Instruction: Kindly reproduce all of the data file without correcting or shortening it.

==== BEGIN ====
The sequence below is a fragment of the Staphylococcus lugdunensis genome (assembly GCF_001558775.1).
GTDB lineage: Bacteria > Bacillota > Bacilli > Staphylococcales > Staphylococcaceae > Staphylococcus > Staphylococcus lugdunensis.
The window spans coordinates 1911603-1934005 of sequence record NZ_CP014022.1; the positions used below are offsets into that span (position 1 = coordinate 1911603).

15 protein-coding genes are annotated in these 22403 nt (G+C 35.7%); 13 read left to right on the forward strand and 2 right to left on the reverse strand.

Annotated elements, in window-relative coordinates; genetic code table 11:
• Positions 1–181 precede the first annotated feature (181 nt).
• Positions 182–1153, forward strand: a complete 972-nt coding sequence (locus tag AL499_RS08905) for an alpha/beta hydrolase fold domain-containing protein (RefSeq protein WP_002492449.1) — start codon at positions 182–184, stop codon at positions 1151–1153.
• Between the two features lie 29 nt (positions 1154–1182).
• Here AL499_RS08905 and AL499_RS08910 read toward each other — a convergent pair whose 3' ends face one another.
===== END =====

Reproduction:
The sequence below is a fragment of the Staphylococcus lugdunensis genome (assembly GCF_001558775.1).
GTDB lineage: Bacteria > Bacillota > Bacilli > Staphylococcales > Staphylococcaceae > Staphylococcus > Staphylococcus lugdunensis.
The window spans coordinates 1911603-1934005 of sequence record NZ_CP014022.1; the positions used below are offsets into that span (position 1 = coordinate 1911603).

15 protein-coding genes are annotated in these 22403 nt (G+C 35.7%); 13 read left to right on the forward strand and 2 right to left on the reverse strand.

Annotated elements, in window-relative coordinates; genetic code table 11:
• Positions 1–181 precede the first annotated feature (181 nt).
• Positions 182–1153, forward strand: a complete 972-nt coding sequence (locus tag AL499_RS08905) for an alpha/beta hydrolase fold domain-containing protein (RefSeq protein WP_002492449.1) — start codon at positions 182–184, stop codon at positions 1151–1153.
• Between the two features lie 29 nt (positions 1154–1182).
• Here AL499_RS08905 and AL499_RS08910 read toward each other — a convergent pair whose 3' ends face one another.